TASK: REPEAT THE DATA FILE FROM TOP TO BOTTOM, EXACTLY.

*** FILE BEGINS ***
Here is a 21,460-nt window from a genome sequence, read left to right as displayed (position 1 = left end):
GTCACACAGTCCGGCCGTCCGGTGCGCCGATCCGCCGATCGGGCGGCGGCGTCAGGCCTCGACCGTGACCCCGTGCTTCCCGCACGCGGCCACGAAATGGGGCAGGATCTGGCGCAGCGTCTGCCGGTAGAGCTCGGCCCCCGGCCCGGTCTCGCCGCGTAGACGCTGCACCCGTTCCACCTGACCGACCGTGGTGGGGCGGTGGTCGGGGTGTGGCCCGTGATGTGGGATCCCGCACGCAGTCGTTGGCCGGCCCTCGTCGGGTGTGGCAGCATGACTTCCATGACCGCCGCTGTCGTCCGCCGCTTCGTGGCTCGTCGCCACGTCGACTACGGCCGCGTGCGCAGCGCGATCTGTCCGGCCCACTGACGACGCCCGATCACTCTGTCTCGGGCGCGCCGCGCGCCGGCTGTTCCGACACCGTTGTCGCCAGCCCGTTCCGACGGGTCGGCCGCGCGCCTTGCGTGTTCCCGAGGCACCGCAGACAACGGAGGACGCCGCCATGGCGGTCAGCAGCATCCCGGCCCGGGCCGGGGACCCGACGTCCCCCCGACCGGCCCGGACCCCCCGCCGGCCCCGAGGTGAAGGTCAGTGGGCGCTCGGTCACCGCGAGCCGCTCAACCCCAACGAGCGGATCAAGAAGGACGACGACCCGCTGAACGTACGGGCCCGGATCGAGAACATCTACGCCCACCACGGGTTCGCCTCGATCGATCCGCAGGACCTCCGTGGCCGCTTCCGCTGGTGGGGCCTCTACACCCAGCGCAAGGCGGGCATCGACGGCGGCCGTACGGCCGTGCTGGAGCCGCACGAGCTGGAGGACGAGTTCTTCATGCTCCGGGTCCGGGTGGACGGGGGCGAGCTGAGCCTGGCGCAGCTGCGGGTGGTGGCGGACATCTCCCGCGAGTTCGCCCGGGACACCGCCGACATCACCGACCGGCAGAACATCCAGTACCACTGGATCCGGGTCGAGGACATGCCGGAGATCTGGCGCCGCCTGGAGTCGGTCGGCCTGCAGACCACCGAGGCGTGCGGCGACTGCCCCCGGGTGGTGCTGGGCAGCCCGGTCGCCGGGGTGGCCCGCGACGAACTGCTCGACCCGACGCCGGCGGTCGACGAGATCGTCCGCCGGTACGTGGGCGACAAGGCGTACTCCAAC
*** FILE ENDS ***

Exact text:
Here is a 21,460-nt window from a genome sequence, read left to right as displayed (position 1 = left end):
GTCACACAGTCCGGCCGTCCGGTGCGCCGATCCGCCGATCGGGCGGCGGCGTCAGGCCTCGACCGTGACCCCGTGCTTCCCGCACGCGGCCACGAAATGGGGCAGGATCTGGCGCAGCGTCTGCCGGTAGAGCTCGGCCCCCGGCCCGGTCTCGCCGCGTAGACGCTGCACCCGTTCCACCTGACCGACCGTGGTGGGGCGGTGGTCGGGGTGTGGCCCGTGATGTGGGATCCCGCACGCAGTCGTTGGCCGGCCCTCGTCGGGTGTGGCAGCATGACTTCCATGACCGCCGCTGTCGTCCGCCGCTTCGTGGCTCGTCGCCACGTCGACTACGGCCGCGTGCGCAGCGCGATCTGTCCGGCCCACTGACGACGCCCGATCACTCTGTCTCGGGCGCGCCGCGCGCCGGCTGTTCCGACACCGTTGTCGCCAGCCCGTTCCGACGGGTCGGCCGCGCGCCTTGCGTGTTCCCGAGGCACCGCAGACAACGGAGGACGCCGCCATGGCGGTCAGCAGCATCCCGGCCCGGGCCGGGGACCCGACGTCCCCCCGACCGGCCCGGACCCCCCGCCGGCCCCGAGGTGAAGGTCAGTGGGCGCTCGGTCACCGCGAGCCGCTCAACCCCAACGAGCGGATCAAGAAGGACGACGACCCGCTGAACGTACGGGCCCGGATCGAGAACATCTACGCCCACCACGGGTTCGCCTCGATCGATCCGCAGGACCTCCGTGGCCGCTTCCGCTGGTGGGGCCTCTACACCCAGCGCAAGGCGGGCATCGACGGCGGCCGTACGGCCGTGCTGGAGCCGCACGAGCTGGAGGACGAGTTCTTCATGCTCCGGGTCCGGGTGGACGGGGGCGAGCTGAGCCTGGCGCAGCTGCGGGTGGTGGCGGACATCTCCCGCGAGTTCGCCCGGGACACCGCCGACATCACCGACCGGCAGAACATCCAGTACCACTGGATCCGGGTCGAGGACATGCCGGAGATCTGGCGCCGCCTGGAGTCGGTCGGCCTGCAGACCACCGAGGCGTGCGGCGACTGCCCCCGGGTGGTGCTGGGCAGCCCGGTCGCCGGGGTGGCCCGCGACGAACTGCTCGACCCGACGCCGGCGGTCGACGAGATCGTCCGCCGGTACGTGGGCGACAAGGCGTACTCCAAC